Foreign Policy Blogs

Tag Archives: Mexico

Privileged and Oblivious in Mexico: The Legionaires of Christ Must Change

By Cordelia Rizzo We knew that something was wrong with Father Marcial Maciel Degollado, former leader of the Legionaires of Christ, and his order, long before he was openly accused of child abuse in the ’90s. Last month, two years after Maciel’s death, Vatican has finally officially condemned Maciel’s behavior and is effectively imposing martial […]

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Cuba, Mexico and Arizona

Cuba, Mexico and Arizona

At this point, it is unlikely that anyone has missed word of Arizona’s new immigration law. SB 1070 was signed by Governor Jan Brewer on April 23 and is the nation’s toughest law on unauthorized immigration. For the month since its passing, the country and the hemisphere have been abuzz debating the controversial nature of […]

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The Human Toll of Mexico’s War on Drugs

By Cordelia Rizzo The recent deaths of two graduate students from the Instituto Tecnologico y de Estudios Superiores de Monterrey (the “Tec”), caught in a fight between the Mexican armed forces and a drug cartel gang, challenged the traditional view of the human toll of the country’s war against drugs. They showcased a singular feeling […]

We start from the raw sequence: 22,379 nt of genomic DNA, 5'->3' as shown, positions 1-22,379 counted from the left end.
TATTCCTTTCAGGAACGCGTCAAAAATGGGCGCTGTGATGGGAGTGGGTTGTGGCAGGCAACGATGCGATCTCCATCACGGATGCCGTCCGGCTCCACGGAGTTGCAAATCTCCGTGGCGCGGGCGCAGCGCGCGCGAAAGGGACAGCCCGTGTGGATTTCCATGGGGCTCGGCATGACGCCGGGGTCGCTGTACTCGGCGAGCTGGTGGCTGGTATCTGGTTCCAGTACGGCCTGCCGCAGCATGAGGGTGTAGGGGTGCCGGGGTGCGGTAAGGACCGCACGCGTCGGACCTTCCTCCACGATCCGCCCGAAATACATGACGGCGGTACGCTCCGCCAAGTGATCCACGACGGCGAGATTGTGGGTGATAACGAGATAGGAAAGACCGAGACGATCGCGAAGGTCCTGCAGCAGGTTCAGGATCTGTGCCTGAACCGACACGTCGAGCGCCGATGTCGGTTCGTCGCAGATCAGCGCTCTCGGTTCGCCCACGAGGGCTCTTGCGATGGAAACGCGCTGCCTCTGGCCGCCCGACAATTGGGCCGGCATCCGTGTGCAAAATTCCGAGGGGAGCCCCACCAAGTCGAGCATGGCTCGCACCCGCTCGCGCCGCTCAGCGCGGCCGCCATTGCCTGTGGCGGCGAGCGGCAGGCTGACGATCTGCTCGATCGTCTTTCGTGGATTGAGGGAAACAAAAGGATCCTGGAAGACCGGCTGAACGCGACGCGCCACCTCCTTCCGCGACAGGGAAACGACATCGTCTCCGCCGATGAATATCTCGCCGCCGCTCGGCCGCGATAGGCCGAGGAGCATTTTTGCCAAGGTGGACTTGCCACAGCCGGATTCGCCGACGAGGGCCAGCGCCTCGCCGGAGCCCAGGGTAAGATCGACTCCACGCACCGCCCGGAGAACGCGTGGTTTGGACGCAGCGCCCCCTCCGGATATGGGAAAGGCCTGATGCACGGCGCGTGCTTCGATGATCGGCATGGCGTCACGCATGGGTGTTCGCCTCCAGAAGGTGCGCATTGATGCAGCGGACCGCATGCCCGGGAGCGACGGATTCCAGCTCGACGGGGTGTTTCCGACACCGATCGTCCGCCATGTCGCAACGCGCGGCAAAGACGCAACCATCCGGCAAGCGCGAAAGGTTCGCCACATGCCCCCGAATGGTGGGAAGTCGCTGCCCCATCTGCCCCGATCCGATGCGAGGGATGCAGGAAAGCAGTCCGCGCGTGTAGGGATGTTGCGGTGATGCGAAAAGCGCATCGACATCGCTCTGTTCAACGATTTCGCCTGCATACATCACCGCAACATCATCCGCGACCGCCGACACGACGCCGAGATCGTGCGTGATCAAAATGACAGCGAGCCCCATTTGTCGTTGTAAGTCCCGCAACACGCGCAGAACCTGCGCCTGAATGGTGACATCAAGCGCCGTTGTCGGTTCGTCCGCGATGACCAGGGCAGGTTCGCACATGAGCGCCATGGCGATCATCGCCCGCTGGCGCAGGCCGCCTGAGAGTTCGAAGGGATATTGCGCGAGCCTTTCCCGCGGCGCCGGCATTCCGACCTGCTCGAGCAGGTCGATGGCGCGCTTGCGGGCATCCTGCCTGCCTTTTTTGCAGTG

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Socialism and Energy

Socialism and energy have a peculiar relationship to each other.  In most countries, no matter who owns the surface land, the subsurface rights to the oil, gas, or (sometimes) minerals, belongs to the national government, and, in theory, the people of the country. The idea did not start with the 20th century: kings and rulers […]

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When Police Become Killers

A new story today by the BBC details the growing problem of police violence in Nigeria.  The morgue at the Nigeria University Teaching Hospital overflows with bodies brought in by police, often unnamed but reported to be suspected criminals, such as armed robbers or thieves.  In some cases, that may be the case but in […]